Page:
Strange Tip to Stop Thieves From Stealing Your Keyless Car

Automotive cybercrime is rising in drastic waves. Most high-end vehicles rely on complex computer systems, and even the modest Prius has gone keyless. It’s not too surprising, then, that thieves have learned how to hack into some of these systems. While low-level thugs are simply breaking into vehicles and grabbing what they can, organized crime rings in London have become smitten with Land Rovers, disappearing with SUVs in under a minute.

SUV Keyless Car Theft

Missing Land Rovers Have Become a Huge Problem in London

According to a report from The Guardian, Land Rovers are disappearing at a rapid pace. It’s gotten so bad that law enforcement agents aren’t the least bit surprised when a call about a Land Rover comes in. One owner of the luxury SUV said that he received a call in the early-morning hours from his tracking company, advising him that his vehicle was on the move. He looked outside to where it had been parked, and it was gone. The man lived in an upscale neighborhood, and the vehicle was under surveillance. Footage of the theft shows a man walking up to it, entering with ease, and vanishing with the vehicle in 55 seconds. Because of this, some insurance companies are refusing to cover them, or are creating special stipulations. Sometimes, drivers are required to park in a garage, or have mechanical barriers installed. Other times, they only insist on the SUVs having a steering wheel lock, in the hopes that thieves will be deterred.

The Wave of Thefts has Reached Canada and The United States, Too

A Toronto news station picked up on the increase of thefts. The reporter pointed out that vehicles are no longer broken into with an old-fashioned smash and grab. In most cases, the vehicles don’t show any signs of a break-in at all. That is, when the whole vehicle doesn’t go missing.  A reporter for the New York Times was driven to the brink by petty thieves. He tended to leave his vehicle in front of his California home, and it was broken into three times. One morning while he was working from home, his dog altered him that something was amiss outside. He glanced out his window and saw two people approach his vehicle. One of them produced a black device from her backpack, and immediately entered his car. The pair got away, but the reporter became curious about the black device, and started calling around. The police told him that he’d probably forgotten to lock his door, and the vehicle manufacturer could not supply any advice. He stuck with it until he got his answer.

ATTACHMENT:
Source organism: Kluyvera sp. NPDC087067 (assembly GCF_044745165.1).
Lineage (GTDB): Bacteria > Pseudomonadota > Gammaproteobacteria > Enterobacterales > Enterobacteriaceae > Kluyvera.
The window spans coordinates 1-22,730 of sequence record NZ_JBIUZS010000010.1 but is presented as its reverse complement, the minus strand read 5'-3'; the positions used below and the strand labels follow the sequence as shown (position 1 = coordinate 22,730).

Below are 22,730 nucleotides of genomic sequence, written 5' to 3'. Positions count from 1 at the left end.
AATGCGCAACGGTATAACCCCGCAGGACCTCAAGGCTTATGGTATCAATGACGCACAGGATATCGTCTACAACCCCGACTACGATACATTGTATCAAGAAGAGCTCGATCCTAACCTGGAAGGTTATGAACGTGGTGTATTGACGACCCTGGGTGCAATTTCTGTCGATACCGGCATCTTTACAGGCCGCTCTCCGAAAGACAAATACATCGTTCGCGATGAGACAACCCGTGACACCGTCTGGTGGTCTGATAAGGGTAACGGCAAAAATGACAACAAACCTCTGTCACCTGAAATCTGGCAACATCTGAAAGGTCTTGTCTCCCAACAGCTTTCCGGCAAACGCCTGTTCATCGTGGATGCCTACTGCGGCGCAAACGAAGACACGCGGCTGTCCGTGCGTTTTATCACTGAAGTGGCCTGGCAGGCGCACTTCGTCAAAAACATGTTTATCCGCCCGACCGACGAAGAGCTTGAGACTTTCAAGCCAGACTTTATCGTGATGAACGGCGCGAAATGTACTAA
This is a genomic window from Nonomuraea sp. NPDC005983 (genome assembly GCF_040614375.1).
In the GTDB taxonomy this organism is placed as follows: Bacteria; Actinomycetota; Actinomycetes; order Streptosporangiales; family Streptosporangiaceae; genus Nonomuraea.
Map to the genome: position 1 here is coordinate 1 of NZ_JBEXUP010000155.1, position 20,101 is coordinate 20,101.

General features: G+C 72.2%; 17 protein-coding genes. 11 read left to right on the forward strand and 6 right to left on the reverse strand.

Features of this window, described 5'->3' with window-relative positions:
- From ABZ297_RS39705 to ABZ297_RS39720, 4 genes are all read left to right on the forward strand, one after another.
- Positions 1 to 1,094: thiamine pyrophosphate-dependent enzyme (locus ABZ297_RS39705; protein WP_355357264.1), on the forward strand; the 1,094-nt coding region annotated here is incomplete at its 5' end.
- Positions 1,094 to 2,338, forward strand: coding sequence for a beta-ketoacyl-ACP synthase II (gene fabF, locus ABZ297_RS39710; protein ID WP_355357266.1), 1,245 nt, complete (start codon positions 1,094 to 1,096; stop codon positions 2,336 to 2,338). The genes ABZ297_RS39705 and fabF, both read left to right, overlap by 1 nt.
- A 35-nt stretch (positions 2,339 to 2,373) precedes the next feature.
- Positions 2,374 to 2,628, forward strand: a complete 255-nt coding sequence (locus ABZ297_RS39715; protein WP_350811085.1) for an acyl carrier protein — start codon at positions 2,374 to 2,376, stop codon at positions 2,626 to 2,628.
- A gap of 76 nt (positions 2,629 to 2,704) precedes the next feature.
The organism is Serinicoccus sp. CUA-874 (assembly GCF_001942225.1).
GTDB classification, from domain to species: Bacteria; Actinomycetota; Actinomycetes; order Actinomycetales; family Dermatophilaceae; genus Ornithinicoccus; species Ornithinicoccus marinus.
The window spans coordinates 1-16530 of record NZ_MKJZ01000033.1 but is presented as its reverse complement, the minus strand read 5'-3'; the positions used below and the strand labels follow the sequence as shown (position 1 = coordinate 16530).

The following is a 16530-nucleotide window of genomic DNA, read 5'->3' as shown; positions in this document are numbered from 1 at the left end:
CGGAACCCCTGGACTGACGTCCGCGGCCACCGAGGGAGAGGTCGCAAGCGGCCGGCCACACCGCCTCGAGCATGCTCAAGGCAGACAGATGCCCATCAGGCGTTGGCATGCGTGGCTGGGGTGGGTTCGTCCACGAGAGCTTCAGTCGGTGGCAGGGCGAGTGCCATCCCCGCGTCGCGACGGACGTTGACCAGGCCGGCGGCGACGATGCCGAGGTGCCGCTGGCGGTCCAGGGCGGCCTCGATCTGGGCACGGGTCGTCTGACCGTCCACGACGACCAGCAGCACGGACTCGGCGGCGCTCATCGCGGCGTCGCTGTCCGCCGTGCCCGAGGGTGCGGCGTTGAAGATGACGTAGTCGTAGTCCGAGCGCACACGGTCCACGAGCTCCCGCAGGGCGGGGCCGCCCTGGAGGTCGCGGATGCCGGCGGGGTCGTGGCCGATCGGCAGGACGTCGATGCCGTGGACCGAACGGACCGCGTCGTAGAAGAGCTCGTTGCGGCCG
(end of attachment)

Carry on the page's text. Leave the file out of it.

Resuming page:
The Thieves Were Likely Using a Device that Costs as Little as $17

While some sophisticated thieves are using laptops loaded with software that cracks the key fob’s code, this clearly wasn’t the case, since the girl gained immediate access, and didn’t have a computer. BMWs have also been disappearing from city streets, with thieves reportedly using a handheld device to gain access. However, the reporter drove a Prius. The likely culprit was an amplifier, which retails for as little as $17, though stronger ones go for up to $100. These devices take advantage of the fact that a keyless car is always looking for its key. In order for it to start, it must be within a certain range. The inexpensive devices amplify the signal, so that the car can “hear” the key, even if it’s inside the house. Thieves then have immediate access to the vehicle, regardless of whether they just want to take the belongings inside, or drive off with it.

The Low-Tech Way to Stop them is to Put Your Key in the Freezer

Interestingly, the freezer is said to act like a Faraday Cage, totally blocking the signal. The keys can’t send a message out, and the car can’t get a message in. This means that anyone trying to use an amplifier will have no luck gaining access to the car.

While this solves the amplifier problem, it does nothing for more complex methods that don’t rely on hijacking the signal. So far, there haven’t been any other solutions to combat more sophisticated thieves. If you’re facing a high-tech thief, your best bet is to keep the vehicle in a garage, or if you have a less-expensive vehicle, park it tightly against the valuable one, to make it more difficult for someone else to leave with your keyless car.

Jason Bekiaris

Jason Bekiaris

Jason Bekiaris is the Marketing Manager for The Dilawri Group, an automotive group and one of Canada's 50 best managed companies.

Jason is also a 25-year Canadian rock star and on-air broadcast legend, otherwise known as The Greek SINsation. And host of Canada's #1-rated The Web Show.
Jason Bekiaris

Latest posts by Jason Bekiaris (see all)

Jason Bekiaris

Jason Bekiaris is the Marketing Manager for The Dilawri Group, an automotive group and one of Canada’s 50 best managed companies.

Jason is also a 25-year Canadian rock star and on-air broadcast legend, otherwise known as The Greek SINsation. And host of Canada’s #1-rated The Web Show.

Jason Bekiaris

Jason Bekiaris

Jason Bekiaris is the Marketing Manager for The Dilawri Group, an automotive group and one of Canada's 50 best managed companies.

Jason is also a 25-year Canadian rock star and on-air broadcast legend, otherwise known as The Greek SINsation. And host of Canada's #1-rated The Web Show.
Jason Bekiaris

Latest posts by Jason Bekiaris (see all)

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